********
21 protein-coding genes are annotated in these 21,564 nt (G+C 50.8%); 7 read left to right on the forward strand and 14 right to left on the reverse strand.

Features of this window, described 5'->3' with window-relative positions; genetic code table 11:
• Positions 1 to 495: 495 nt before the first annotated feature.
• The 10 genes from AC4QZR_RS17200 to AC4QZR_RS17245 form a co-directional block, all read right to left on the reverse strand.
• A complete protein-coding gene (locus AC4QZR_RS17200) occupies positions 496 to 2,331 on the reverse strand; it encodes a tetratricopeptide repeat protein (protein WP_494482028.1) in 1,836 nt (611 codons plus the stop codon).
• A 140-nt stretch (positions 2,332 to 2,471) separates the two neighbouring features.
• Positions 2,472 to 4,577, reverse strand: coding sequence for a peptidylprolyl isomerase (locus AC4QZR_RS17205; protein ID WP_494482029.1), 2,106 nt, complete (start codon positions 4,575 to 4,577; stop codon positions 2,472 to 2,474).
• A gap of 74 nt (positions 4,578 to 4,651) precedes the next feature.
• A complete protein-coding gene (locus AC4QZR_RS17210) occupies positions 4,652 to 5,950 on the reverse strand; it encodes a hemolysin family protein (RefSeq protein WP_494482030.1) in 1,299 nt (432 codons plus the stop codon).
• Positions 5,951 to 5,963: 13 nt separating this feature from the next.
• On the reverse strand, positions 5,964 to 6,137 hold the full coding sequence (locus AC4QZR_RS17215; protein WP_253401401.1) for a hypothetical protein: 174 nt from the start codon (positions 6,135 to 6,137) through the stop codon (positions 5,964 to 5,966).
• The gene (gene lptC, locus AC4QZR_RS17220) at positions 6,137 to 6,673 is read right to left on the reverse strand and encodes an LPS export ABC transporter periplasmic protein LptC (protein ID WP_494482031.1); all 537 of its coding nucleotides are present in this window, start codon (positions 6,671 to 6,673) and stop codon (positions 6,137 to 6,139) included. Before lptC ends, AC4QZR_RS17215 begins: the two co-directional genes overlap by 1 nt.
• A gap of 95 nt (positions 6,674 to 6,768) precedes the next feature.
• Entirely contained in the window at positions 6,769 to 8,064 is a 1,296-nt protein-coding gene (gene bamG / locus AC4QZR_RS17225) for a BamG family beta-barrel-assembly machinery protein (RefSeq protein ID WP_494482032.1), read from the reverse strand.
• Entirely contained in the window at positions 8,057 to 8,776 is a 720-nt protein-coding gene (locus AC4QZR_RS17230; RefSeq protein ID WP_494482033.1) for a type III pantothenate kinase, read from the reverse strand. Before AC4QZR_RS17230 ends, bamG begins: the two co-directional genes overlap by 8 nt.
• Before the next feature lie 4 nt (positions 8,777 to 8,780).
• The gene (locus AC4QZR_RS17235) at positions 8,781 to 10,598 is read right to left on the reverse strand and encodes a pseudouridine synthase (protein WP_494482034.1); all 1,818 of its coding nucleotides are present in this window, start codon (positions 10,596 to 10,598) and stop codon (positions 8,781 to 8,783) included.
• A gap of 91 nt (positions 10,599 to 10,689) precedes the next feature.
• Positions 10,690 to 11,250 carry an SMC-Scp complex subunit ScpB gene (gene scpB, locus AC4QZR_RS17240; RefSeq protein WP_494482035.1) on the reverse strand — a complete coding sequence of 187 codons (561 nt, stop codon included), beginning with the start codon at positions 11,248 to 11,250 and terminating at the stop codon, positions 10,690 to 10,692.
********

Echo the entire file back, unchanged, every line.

21 protein-coding genes are annotated in these 21,564 nt (G+C 50.8%); 7 read left to right on the forward strand and 14 right to left on the reverse strand.

Features of this window, described 5'->3' with window-relative positions; genetic code table 11:
• Positions 1 to 495: 495 nt before the first annotated feature.
• The 10 genes from AC4QZR_RS17200 to AC4QZR_RS17245 form a co-directional block, all read right to left on the reverse strand.
• A complete protein-coding gene (locus AC4QZR_RS17200) occupies positions 496 to 2,331 on the reverse strand; it encodes a tetratricopeptide repeat protein (protein WP_494482028.1) in 1,836 nt (611 codons plus the stop codon).
• A 140-nt stretch (positions 2,332 to 2,471) separates the two neighbouring features.
• Positions 2,472 to 4,577, reverse strand: coding sequence for a peptidylprolyl isomerase (locus AC4QZR_RS17205; protein ID WP_494482029.1), 2,106 nt, complete (start codon positions 4,575 to 4,577; stop codon positions 2,472 to 2,474).
• A gap of 74 nt (positions 4,578 to 4,651) precedes the next feature.
• A complete protein-coding gene (locus AC4QZR_RS17210) occupies positions 4,652 to 5,950 on the reverse strand; it encodes a hemolysin family protein (RefSeq protein WP_494482030.1) in 1,299 nt (432 codons plus the stop codon).
• Positions 5,951 to 5,963: 13 nt separating this feature from the next.
• On the reverse strand, positions 5,964 to 6,137 hold the full coding sequence (locus AC4QZR_RS17215; protein WP_253401401.1) for a hypothetical protein: 174 nt from the start codon (positions 6,135 to 6,137) through the stop codon (positions 5,964 to 5,966).
• The gene (gene lptC, locus AC4QZR_RS17220) at positions 6,137 to 6,673 is read right to left on the reverse strand and encodes an LPS export ABC transporter periplasmic protein LptC (protein ID WP_494482031.1); all 537 of its coding nucleotides are present in this window, start codon (positions 6,671 to 6,673) and stop codon (positions 6,137 to 6,139) included. Before lptC ends, AC4QZR_RS17215 begins: the two co-directional genes overlap by 1 nt.
• A gap of 95 nt (positions 6,674 to 6,768) precedes the next feature.
• Entirely contained in the window at positions 6,769 to 8,064 is a 1,296-nt protein-coding gene (gene bamG / locus AC4QZR_RS17225) for a BamG family beta-barrel-assembly machinery protein (RefSeq protein ID WP_494482032.1), read from the reverse strand.
• Entirely contained in the window at positions 8,057 to 8,776 is a 720-nt protein-coding gene (locus AC4QZR_RS17230; RefSeq protein ID WP_494482033.1) for a type III pantothenate kinase, read from the reverse strand. Before AC4QZR_RS17230 ends, bamG begins: the two co-directional genes overlap by 8 nt.
• Before the next feature lie 4 nt (positions 8,777 to 8,780).
• The gene (locus AC4QZR_RS17235) at positions 8,781 to 10,598 is read right to left on the reverse strand and encodes a pseudouridine synthase (protein WP_494482034.1); all 1,818 of its coding nucleotides are present in this window, start codon (positions 10,596 to 10,598) and stop codon (positions 8,781 to 8,783) included.
• A gap of 91 nt (positions 10,599 to 10,689) precedes the next feature.
• Positions 10,690 to 11,250 carry an SMC-Scp complex subunit ScpB gene (gene scpB, locus AC4QZR_RS17240; RefSeq protein WP_494482035.1) on the reverse strand — a complete coding sequence of 187 codons (561 nt, stop codon included), beginning with the start codon at positions 11,248 to 11,250 and terminating at the stop codon, positions 10,690 to 10,692.